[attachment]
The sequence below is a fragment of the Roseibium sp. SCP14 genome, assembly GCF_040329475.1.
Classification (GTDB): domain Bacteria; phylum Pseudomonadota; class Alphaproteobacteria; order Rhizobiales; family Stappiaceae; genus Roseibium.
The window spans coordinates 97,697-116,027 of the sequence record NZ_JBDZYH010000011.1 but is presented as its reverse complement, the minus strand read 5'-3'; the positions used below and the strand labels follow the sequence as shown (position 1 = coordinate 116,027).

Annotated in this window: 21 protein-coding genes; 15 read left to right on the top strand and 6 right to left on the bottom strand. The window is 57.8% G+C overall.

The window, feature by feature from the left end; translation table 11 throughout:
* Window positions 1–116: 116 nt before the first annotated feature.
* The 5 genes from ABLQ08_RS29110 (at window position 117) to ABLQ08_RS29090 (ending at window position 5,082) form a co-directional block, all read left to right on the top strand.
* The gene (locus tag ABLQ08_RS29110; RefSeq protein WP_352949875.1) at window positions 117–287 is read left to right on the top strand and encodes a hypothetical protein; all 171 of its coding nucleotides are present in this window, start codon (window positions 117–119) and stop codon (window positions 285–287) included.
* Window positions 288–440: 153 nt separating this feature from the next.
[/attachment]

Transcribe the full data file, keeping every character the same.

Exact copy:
The sequence below is a fragment of the Roseibium sp. SCP14 genome, assembly GCF_040329475.1.
Classification (GTDB): domain Bacteria; phylum Pseudomonadota; class Alphaproteobacteria; order Rhizobiales; family Stappiaceae; genus Roseibium.
The window spans coordinates 97,697-116,027 of the sequence record NZ_JBDZYH010000011.1 but is presented as its reverse complement, the minus strand read 5'-3'; the positions used below and the strand labels follow the sequence as shown (position 1 = coordinate 116,027).

Annotated in this window: 21 protein-coding genes; 15 read left to right on the top strand and 6 right to left on the bottom strand. The window is 57.8% G+C overall.

The window, feature by feature from the left end; translation table 11 throughout:
* Window positions 1–116: 116 nt before the first annotated feature.
* The 5 genes from ABLQ08_RS29110 (at window position 117) to ABLQ08_RS29090 (ending at window position 5,082) form a co-directional block, all read left to right on the top strand.
* The gene (locus tag ABLQ08_RS29110; RefSeq protein WP_352949875.1) at window positions 117–287 is read left to right on the top strand and encodes a hypothetical protein; all 171 of its coding nucleotides are present in this window, start codon (window positions 117–119) and stop codon (window positions 285–287) included.
* Window positions 288–440: 153 nt separating this feature from the next.